ADOC ‘Cannot Confirm’ If Joe Nathan James Jr. Was Fully Conscious Before His Execution
Kansas City CALL Newspaper Inc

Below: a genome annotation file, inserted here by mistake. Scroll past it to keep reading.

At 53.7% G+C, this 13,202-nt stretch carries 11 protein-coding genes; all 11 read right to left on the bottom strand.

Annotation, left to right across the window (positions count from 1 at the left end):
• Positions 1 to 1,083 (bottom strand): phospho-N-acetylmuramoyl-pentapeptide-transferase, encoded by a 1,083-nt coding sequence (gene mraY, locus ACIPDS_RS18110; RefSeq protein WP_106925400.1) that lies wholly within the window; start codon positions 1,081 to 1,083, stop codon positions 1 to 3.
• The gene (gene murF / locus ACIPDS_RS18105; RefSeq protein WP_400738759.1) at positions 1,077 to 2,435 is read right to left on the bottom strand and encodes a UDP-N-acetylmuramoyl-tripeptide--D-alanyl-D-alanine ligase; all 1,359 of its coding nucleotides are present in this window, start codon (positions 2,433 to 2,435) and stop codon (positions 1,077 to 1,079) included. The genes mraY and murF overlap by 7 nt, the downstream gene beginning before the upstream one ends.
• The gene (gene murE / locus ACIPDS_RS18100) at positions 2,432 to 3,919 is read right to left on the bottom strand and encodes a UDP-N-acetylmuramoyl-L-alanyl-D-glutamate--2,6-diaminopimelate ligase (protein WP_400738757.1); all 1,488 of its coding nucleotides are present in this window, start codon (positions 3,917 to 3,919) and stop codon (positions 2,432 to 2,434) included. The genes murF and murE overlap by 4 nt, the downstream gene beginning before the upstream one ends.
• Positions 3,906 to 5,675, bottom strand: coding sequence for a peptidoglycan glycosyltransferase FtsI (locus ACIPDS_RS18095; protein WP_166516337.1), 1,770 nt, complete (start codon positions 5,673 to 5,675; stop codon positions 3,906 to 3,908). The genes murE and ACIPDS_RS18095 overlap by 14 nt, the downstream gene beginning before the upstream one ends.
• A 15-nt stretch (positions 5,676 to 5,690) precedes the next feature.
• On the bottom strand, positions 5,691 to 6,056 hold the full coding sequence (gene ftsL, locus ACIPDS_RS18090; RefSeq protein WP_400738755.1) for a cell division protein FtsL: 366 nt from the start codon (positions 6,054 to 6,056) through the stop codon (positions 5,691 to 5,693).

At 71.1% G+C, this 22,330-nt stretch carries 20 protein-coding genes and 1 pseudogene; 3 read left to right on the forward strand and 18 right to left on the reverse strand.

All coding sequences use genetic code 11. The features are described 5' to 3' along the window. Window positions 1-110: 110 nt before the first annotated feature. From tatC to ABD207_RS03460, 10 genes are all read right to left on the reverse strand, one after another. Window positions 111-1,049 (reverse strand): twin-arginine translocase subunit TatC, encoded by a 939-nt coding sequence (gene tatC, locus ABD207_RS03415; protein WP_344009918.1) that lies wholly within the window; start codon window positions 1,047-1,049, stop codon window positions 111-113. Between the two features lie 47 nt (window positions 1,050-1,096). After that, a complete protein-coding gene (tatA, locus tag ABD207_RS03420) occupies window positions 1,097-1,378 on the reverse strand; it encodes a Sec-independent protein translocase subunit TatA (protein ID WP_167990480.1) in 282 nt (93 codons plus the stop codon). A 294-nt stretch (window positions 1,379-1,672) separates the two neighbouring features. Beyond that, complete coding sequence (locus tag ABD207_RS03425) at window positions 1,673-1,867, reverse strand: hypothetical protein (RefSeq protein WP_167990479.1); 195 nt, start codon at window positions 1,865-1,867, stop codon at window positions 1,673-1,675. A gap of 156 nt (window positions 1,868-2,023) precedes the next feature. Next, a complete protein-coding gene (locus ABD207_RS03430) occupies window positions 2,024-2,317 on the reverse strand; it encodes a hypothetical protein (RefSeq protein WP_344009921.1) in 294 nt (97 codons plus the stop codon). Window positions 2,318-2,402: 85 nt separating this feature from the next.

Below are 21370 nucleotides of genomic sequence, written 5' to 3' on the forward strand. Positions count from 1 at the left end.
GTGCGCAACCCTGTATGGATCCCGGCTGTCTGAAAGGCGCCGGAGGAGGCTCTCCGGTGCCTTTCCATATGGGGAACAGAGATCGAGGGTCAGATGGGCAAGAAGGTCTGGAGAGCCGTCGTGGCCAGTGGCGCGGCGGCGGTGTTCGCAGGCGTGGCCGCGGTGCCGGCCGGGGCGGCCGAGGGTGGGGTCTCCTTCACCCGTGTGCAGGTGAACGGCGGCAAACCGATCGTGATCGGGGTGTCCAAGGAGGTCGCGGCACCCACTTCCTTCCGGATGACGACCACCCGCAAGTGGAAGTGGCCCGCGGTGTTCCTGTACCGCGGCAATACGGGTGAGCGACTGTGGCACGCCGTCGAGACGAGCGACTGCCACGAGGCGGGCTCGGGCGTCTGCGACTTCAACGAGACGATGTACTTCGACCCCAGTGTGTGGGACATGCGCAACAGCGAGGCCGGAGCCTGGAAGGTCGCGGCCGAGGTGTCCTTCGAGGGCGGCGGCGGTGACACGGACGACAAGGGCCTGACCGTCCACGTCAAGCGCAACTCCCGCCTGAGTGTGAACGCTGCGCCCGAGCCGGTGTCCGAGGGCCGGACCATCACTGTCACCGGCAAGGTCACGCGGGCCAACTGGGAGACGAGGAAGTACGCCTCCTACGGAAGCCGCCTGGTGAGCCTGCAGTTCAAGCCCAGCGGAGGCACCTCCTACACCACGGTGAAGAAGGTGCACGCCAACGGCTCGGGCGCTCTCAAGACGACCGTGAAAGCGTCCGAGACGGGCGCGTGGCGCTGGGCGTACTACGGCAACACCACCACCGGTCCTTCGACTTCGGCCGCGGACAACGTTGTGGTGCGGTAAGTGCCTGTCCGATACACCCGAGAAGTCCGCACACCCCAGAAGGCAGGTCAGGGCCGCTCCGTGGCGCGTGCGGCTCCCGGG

By Evan Mealins, Montgomery Advertiser Prison officials “cannot confirm” whether Joe Nathan James Jr. was fully conscious in the minutes before his execution began on July 28. Witnesses to the execution were seated at 8:57 p.m. in the viewing room at William C. Holman Correctional Facility in Atmore. The curtain was raised at 9:02 p.m. and officials began administering lethal drugs through an IV already in James’ left arm at 9:04 p.m. In the two minutes he was in view of witnesses before his execution began, James, 50, didn’t open his eyes and didn’t move on the gurney. Asked for his final words, he was silent. James was put to death for the 1994 killing of his former girlfriend, Faith Hall, of Birmingham. Prosecutors said he stalked and terrorized Hall for months before shooting her to death in her home. James’ execution began after a threehour delay. Once the drugs began to flow, James blinked and his eyes fluttered briefly. He was pronounced dead at 9:27 p.m. Alabama governor: Joe James execution set despite wishes of victim’s family Previous coverage: Joe Nathan James’ execution delayed more than three hours by IV issues, ADOC says Kelly Betts, ADOC’s public information officer, sent an email to members of the media Friday afternoon explaining that the delay — during which members of the media were kept in a van outside the execution chamber for nearly two-and-a-half hours — was caused by issues establishing an IV line to administer the injection. When a member of the media asked Thursday night if James had been sedated prior to the flow of the lethal injection, Alabama Department of Corrections Commissioner John Hamm said that James was not sedated. On Friday, the Advertiser asked if James was fully conscious at the time of his execution. Betts responded that James was not sedated. Asked again if he was fully conscious, Betts replied, “I cannot confirm that.” Robert Dunham, executive director of the Death Penalty Information Center, said that the ADOC’s response is troubling regardless of James’ mental state in the moments before the lethal injection was administered. “If the department does not know whether a prisoner is conscious or unconscious at the time of the execution, then they are incompetent to carry an execution out. If the department does know but will not say, then they cannot be trusted,” Dunham said. “It is precisely this kind of verbal gymnastics and refusal to be forthcoming that undermines public confidence in the trustworthiness of the states to carry out the death penalty fairly and reliably.” If James was in fact unconscious or unresponsive, then the public deserves to know why, Dunham said. “If the prisoner is unconscious and has not been sedated, there was either a medical issue or some very questionable conduct by the state in rendering the prisoner unconscious,” Dunham said. “Whatever it is, the public is entitled to know.” The state in 2018 called off the execution of Doyle Lee Hamm after staff was unable to establish an IV line. Staff punctured Hamm at least 11 times in his limbs and groin, causing him to bleed profusely on the gurney. Hamm’s attorney claimed the procedure was cruel and unusual, a “constitutionally prohibited cruel, unnecessarily painful, slow, and lingering process to death.” Hamm lived the rest of his life in prison before his death in 2021 from complications from cancer. Because he could walk away from his botched execution, the public knew the extent of the ADOC’s failure. But as the ADOC keeps veiled what happened in the leadup to James’ execution, it’s impossible to say whether his treatment was unconstitutionally cruel. “Unless we know what the state did, ...I don’t think anybody can determine whether what they did was constitutional,” Dunham said.